CHICKEN NUGGETS. Morsels cut small and fried, a dish elemental and primal, as popular as french fries. In the South Bay, the large south Indian community serves chicken 65, a particular species of chicken nugget marinated in chile powder, turmeric and ginger, then laced with red food coloring and curry leaves.

It’s a simple and ubiquitous meat snack similar to Korean fried chicken or Chinese 1,000 chile chicken.

Supposedly borrowed from China, it graces scores of Silicon Valley menus. Why the number 65? There are literally hundreds of theories. No one knows and everyone who says they know is a liar.

In an attempt to survey the area’s offerings, I have been reacquainted with the incredible depth of Indian food in the South Bay. From Chettinad curries and Hyderabad dum biryani to Indo-Chinese favorites such as Gobi Manchurian, the Silicon Valley is brimming with excellent south Indian choices and few of the rote standard Indian restaurant menus.

There are two distinct styles of Chicken 65.

The deep-fried version is a true bar snack item, eaten with the fingers, and best with a cold, crisp lager. When overly fried, the dish simply tastes of oil and fry. As it cools, the subtle underlying spices emerge. I think it’s best eaten a day later.

The softer, less fried version allows the marinade and the yogurt to survive to the table. The yogurt makes the dish richer, and the spices are far more alive in the mouth. In this form, the dish is less appetizer and more main course, best served over rice or with bread. I prefer this version.

In order to eat at so many different restaurants, I ordered take-out and fished a bite out of the to-go container in the parking lot to taste it as it would be served in the restaurant. I ordered each with standard spice, although the deep-fried versions would be better ordered spicy. As each restaurant was sampled only once, this list should be a guide to your own exploration.

Aachi Appakadai: This is a cozy spot that looks like an old adobe-style Mexican restaurant. The portion was large, and the restaurant gives a 5 percent discount for cash. Of the deep-fried versions, this one was more succulent and less crisp, allowing the spice to shine through. Price: $8.49. 3075 El Camino Real, Santa Clara, 408.243.2778.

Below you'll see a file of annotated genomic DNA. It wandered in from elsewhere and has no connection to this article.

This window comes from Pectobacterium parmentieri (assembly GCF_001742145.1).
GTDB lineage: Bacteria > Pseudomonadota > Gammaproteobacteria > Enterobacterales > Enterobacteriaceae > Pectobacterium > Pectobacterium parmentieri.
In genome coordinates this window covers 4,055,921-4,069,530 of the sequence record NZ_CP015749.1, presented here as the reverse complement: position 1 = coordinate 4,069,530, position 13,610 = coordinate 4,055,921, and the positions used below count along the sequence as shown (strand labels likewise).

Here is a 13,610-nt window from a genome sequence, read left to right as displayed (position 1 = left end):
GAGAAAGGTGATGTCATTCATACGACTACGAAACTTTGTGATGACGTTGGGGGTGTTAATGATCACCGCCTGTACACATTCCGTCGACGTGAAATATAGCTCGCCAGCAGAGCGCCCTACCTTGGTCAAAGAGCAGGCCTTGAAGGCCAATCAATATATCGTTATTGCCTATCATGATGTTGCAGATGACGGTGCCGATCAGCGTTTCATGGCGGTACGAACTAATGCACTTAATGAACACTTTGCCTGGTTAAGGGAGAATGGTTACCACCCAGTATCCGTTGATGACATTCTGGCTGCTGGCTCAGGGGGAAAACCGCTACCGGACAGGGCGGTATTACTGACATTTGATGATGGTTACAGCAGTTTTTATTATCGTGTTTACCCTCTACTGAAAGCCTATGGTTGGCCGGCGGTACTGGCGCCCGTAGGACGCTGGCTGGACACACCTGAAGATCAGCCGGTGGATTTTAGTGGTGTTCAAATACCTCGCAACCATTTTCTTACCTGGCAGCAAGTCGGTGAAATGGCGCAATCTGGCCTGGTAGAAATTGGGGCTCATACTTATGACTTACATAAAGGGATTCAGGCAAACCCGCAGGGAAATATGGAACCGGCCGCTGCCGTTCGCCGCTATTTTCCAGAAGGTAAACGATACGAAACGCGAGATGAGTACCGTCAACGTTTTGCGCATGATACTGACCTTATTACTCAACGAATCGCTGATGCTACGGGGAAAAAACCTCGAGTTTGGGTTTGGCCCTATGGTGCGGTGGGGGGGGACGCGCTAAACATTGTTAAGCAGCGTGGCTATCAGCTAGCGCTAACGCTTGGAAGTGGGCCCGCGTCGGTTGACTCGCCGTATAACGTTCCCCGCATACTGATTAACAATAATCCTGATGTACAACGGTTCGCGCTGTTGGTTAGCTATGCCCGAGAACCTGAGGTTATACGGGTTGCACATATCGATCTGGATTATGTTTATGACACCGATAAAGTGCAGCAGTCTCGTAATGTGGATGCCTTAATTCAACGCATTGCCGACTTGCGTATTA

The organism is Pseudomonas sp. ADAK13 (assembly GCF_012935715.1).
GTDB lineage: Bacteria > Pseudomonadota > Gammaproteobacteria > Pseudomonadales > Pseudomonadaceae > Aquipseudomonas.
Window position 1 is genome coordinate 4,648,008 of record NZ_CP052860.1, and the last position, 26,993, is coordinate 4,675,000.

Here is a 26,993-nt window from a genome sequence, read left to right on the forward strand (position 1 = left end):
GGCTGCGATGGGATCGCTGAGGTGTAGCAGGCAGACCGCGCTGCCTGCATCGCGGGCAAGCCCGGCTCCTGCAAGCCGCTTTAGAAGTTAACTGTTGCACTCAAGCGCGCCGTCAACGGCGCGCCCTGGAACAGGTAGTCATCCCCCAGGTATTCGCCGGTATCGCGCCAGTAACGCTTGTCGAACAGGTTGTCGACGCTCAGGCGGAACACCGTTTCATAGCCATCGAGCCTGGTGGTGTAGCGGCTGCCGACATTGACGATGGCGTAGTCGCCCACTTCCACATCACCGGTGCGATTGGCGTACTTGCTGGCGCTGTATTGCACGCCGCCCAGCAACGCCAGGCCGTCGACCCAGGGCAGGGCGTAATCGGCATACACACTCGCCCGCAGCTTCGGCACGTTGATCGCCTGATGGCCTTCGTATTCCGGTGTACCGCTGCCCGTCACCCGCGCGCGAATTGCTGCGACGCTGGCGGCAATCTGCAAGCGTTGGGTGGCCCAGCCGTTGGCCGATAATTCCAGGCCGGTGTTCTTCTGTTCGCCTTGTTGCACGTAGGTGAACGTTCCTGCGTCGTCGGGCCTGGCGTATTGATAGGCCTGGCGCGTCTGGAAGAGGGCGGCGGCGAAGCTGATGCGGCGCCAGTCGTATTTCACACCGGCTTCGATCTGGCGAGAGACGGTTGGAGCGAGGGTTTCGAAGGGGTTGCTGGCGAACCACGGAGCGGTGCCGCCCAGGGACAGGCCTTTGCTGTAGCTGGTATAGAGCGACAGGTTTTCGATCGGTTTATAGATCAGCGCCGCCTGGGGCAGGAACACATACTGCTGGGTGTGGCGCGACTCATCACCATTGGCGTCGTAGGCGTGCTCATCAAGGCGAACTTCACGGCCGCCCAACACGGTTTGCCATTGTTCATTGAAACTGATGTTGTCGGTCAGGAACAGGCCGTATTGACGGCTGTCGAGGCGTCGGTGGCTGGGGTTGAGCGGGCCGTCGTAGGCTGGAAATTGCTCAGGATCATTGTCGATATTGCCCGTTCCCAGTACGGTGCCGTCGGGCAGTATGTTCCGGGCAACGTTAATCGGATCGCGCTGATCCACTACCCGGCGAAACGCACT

Anjappar: Located in the Milpitas Square complex, Anjappar’s atmosphere is pleasant and bustling. The place specializes in Chettinad dishes and has a reputation for very hot food. The chicken 65 used the lightest frying and the highest spice level of all the deep-fried versions. Price: $8.99. 458 Barber Lane, Milpitas, 408.435.5500.

Arka: Arka was the most modern and upscale restaurant I visited. The menu includes tandoori, southern dosas and Belgian and local beer. The chicken 65 was spicy, and for a fried preparation it had more taste than most, but the portion size was small. The preparation was perfect for bar snacking, and Arka had the only bar atmosphere of the sample. Price: $7.95. 725 S. Fair Oaks Ave., Sunnyvale, 408.733.2752.

Athidhi: This restaurant was full of patrons and had a homey, welcoming feel. The menu has Indo-Chinese dishes as well as less common dishes. The chicken 65 was overly crisp, thus removing much of the spice, but allowing the chicken taste to come through. Price: $6.99. 727 S. Wolfe Road, Sunnyvale, 408.773.8412. 

Fusion9: Fusion9 claims to be the only Indian drive-through in North America. Whether true or not, the portion was large, and prepared well in the softer, stir-fried fashion. The setting is reminiscent of a hamburger chain that has seen better days. Use the drive-through. Price: $5.99. 2277 El Camino, Santa Clara, 408.296.2277.

Mayuri: Mayuri is a large and well-appointed restaurant I’ve long enjoyed. Avoid the Wednesday dinner buffet but try the dosas, which are served with a sauce of unusual heat and complexity. Atmosphere is like a comfortable Midwestern coffee house or Denny’s. Alas, the deep-fried style chicken 65 was not a standout. Price: $7.95. 2230 El Camino Real, Santa Clara, 408.248.9747.

Sneha: Sneha has been selling chicken 65 for decades. Sneha’s version is redder than any other and the soft “stir-fried” preparation has a spicy bite and rich taste. The portion was large, the size of a full entree. The dish packed a complex punch and a highly addictive peculiar soft texture. Price: $7.95. 1214 Apollo Way, Sunnyvale, 408.481.0700.

These are but a few South Bay Indian restaurants that offer chicken 65. Although I had long known of the Indian food brilliance in Sunnyvale, I was amazed at the quantity and range of restaurants. From high end to drive-through, you owe it to yourself to try a few new places—and the chicken 65.